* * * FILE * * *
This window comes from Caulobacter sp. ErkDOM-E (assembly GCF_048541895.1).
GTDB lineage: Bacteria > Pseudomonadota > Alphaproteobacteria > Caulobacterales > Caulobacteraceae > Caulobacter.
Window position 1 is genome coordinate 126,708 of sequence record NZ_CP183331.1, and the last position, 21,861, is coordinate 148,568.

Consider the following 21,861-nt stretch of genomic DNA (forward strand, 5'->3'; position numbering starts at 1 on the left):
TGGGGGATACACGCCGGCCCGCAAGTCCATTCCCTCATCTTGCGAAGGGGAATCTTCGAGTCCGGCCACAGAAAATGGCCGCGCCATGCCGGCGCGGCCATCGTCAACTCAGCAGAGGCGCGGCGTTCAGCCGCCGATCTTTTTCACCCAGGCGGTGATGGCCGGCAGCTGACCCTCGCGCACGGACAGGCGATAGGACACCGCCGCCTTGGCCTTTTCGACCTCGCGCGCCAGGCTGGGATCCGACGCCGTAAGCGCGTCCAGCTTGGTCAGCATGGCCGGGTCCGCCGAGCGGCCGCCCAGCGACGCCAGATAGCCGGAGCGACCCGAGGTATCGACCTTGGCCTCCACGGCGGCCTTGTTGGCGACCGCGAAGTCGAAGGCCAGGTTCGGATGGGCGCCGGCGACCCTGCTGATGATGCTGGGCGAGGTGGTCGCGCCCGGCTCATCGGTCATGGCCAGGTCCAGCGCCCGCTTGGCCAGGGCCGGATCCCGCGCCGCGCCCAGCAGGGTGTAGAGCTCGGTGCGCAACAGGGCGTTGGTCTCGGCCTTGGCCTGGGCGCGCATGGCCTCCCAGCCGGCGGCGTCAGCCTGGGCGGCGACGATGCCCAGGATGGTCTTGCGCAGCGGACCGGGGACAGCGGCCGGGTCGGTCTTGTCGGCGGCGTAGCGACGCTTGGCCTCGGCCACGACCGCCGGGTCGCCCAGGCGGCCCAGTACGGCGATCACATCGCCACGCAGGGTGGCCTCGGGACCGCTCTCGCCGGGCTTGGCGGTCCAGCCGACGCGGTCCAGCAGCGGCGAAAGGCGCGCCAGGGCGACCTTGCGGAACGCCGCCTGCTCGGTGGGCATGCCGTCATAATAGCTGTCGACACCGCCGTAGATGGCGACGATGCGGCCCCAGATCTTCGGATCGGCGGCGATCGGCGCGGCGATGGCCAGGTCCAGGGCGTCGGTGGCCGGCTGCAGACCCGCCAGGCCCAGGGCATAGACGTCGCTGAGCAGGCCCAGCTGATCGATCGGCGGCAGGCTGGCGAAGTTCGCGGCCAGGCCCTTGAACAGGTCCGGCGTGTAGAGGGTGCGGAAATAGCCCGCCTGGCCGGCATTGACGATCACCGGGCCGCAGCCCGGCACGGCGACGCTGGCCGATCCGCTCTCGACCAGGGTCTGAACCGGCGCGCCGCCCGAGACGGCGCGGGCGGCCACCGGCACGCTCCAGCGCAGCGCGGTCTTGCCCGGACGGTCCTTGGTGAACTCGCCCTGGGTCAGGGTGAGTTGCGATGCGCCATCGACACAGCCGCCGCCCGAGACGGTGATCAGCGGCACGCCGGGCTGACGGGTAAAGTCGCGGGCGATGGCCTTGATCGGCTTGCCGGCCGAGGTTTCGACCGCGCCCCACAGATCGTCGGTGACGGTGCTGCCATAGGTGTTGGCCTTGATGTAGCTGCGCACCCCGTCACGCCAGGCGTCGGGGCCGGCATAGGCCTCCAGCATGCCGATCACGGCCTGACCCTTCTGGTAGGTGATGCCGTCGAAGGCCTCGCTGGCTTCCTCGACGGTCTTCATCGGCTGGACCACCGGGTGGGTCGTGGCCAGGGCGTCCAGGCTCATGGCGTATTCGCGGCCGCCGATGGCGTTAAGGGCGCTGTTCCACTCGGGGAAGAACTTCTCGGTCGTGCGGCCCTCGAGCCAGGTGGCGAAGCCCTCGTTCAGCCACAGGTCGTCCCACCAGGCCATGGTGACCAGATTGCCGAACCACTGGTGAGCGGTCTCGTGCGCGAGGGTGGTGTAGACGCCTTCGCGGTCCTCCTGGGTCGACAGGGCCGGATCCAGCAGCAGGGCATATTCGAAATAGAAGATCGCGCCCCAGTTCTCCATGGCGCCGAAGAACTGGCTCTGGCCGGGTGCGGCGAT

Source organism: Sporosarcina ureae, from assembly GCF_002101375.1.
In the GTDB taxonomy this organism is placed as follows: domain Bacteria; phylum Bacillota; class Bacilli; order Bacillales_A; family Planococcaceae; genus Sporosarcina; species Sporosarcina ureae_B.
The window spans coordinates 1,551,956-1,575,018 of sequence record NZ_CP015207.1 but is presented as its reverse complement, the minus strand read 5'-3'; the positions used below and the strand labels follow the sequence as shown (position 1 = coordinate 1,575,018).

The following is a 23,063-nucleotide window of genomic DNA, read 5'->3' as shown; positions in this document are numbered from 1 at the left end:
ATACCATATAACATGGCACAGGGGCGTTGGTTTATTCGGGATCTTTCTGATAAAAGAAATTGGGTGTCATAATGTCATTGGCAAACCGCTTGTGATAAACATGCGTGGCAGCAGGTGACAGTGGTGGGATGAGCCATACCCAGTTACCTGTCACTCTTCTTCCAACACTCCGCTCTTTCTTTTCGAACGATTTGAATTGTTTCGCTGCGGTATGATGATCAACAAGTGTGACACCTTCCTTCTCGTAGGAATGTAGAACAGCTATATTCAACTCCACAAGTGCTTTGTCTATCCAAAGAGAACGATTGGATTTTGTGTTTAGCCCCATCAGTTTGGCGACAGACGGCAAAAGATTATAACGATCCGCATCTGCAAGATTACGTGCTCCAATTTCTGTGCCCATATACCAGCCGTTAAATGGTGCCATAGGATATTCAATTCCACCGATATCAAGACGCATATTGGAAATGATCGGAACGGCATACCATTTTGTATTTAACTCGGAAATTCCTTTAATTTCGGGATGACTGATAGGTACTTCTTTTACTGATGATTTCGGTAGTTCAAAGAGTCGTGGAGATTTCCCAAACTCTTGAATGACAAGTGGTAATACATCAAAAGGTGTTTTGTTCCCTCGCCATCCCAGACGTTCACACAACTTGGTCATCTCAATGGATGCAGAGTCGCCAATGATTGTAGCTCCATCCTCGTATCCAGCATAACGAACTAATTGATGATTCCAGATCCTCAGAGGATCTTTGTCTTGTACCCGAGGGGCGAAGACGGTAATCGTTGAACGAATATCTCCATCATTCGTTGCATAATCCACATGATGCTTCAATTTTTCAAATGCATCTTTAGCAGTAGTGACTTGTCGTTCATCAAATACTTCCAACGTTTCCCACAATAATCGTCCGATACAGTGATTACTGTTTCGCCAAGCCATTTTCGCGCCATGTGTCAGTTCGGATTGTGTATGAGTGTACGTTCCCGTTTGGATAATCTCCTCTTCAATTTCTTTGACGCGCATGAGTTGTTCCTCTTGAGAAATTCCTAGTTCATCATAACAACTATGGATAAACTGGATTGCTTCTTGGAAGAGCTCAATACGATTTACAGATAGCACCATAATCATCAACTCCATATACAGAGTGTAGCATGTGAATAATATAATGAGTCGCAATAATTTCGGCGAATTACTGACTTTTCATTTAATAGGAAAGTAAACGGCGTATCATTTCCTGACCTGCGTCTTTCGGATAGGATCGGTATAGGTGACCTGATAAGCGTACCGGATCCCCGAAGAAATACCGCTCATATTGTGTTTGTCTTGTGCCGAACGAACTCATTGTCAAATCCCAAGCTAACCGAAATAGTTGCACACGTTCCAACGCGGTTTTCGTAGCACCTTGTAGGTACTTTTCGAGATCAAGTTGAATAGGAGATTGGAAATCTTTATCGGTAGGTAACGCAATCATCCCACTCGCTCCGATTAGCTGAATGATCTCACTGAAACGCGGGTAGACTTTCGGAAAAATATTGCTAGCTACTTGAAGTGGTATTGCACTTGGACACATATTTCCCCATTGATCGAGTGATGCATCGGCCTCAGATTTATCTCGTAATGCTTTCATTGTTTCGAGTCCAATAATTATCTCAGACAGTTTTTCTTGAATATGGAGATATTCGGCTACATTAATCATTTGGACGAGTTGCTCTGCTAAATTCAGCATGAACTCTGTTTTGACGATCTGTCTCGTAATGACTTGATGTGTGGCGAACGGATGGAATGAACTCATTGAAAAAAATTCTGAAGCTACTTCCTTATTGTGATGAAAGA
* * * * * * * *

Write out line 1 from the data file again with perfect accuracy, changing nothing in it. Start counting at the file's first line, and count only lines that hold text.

This window comes from Caulobacter sp. ErkDOM-E (assembly GCF_048541895.1).